Patriots Training Camp Preview: Intriguing Postion Battles at Linebacker and Safety

As the uncertainty continues to grow surrounding the start of the 2020 NFL season, the league has said they still expect training camp to start on time. The Patriots are scheduled to report to training camp on July 28. Every year when training camp rolls around, there are certain position battles that everyone keeps their eyes on. Whether it’s a starting job, backup position, or guys fighting for a roster spot, there’s always competition between players. Before training camp starts, in part three of the series, we thought we’d list the most intriguing position battles at linebacker and in the secondary.

Backup to Dont’a Hightower

The Battle: Josh Uche vs. Brandon Copeland

After losing Kyle Van Noy, Jamie Collins, and Elandon Roberts in the offseason, the Patriots will have to rely on several newcomers for linebacker depth. It’s pretty clear to us that Dont’a Hightower and Ja’Whaun Bentley will be the two starting off-ball linebackers. We also expect safeties Patrick Chung and Adrian Phillips to help out in hybrid linebacker roles. With that being said, there are still major roles at linebacker up from grabs.

Backing up Hightower means playing off-ball and on the edge. Both Josh Uche and Brandon Copeland can give you that. We see Uche mainly playing on the edge as a situational pass rusher in year one, but the versatility to play off-ball and in coverage is there. At Michigan, Uche was almost exclusively used to rush the passer from the edge spot. His smaller body size (listed at 226 lbs on the Patriots’ official website) will likely prevent him from a big role as an edge run defender. What Uche does give you is great pass rush ability (7.5 sacks in 2019) and enough athletism to play in coverage. Ultimately, Uche will need time to develop but he’ll be most successful in a linebacker/edge hybrid role like Hightower.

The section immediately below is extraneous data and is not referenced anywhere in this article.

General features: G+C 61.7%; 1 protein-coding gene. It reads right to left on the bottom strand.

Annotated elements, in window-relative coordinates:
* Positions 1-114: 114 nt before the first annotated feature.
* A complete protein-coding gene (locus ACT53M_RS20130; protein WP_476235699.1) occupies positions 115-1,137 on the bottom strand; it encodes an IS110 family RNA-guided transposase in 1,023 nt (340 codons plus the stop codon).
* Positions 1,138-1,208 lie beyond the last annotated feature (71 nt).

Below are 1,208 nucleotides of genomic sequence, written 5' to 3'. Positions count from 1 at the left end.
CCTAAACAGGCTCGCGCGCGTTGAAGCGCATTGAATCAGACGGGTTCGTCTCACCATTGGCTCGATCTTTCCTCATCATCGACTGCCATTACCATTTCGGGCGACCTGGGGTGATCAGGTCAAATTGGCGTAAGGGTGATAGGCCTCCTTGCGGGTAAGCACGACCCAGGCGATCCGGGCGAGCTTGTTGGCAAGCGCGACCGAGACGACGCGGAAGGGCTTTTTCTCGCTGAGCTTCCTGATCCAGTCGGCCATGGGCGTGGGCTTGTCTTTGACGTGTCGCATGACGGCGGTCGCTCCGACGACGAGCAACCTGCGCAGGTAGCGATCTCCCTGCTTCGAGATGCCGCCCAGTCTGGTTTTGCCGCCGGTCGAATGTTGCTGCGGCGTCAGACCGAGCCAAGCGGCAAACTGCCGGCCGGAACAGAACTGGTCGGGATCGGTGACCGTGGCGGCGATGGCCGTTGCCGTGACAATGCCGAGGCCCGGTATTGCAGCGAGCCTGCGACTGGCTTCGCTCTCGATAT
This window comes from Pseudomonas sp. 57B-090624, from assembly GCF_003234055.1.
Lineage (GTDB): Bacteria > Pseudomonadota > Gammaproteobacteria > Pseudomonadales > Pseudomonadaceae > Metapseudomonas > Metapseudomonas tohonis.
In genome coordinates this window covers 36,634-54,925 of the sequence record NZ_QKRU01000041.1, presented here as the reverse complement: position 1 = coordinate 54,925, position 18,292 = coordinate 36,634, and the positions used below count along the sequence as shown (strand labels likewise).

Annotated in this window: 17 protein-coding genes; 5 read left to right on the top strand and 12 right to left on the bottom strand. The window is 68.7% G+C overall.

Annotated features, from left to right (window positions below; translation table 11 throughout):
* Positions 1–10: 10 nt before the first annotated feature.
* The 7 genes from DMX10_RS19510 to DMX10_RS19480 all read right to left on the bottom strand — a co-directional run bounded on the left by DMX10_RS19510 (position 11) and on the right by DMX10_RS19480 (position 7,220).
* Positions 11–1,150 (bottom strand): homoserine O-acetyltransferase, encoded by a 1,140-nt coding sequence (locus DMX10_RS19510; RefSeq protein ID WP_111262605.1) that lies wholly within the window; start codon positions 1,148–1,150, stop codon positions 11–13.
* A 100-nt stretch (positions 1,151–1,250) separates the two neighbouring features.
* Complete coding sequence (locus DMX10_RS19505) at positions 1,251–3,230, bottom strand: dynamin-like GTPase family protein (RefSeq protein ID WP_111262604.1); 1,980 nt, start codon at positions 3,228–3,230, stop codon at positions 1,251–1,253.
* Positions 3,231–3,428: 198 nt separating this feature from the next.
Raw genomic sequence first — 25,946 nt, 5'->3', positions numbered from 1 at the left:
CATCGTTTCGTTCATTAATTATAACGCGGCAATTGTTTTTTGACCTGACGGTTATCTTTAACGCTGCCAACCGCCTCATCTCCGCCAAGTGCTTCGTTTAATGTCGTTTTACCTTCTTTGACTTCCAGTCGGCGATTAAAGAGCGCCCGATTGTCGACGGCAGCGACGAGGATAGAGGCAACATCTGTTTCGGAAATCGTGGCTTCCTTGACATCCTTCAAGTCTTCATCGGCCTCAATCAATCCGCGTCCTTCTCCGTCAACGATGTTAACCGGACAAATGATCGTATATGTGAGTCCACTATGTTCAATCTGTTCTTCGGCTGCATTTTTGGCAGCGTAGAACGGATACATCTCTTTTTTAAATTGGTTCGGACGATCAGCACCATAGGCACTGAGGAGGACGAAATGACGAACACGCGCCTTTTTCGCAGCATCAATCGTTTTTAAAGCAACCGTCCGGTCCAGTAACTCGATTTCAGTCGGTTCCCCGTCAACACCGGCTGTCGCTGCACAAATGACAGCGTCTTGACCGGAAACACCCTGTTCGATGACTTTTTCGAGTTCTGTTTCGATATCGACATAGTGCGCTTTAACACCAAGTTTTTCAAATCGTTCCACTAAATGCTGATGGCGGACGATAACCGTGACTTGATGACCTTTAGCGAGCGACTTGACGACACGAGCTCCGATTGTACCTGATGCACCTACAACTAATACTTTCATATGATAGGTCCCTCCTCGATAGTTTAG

One of the more overlooked signings this offseason came when the Patriots signed former New York Jet, Brandon Copeland. Copeland is a nice veteran addition that can play all over the field. He can play on the edge or off-ball. Copeland also has experience dropping back in coverage, but it likely won’t be a big part of his role for New England. He’s not a bad pass rusher, but the strongest part of his game is stopping the run, whether it be at edge or linebacker. Copeland had a career-high in total tackles last season with 42. He’s not a roster lock, but his versatility and special teams ability make him a near lock.

A big part of this postion battle comes down to how much Uche picks up without much of an offseason. He has all the potential in the world but the Patriots may opt for a veteran like Copeland, especially at the beginning of the season. We expect this postion battle to extend beyond training camp as Uche continues to develop.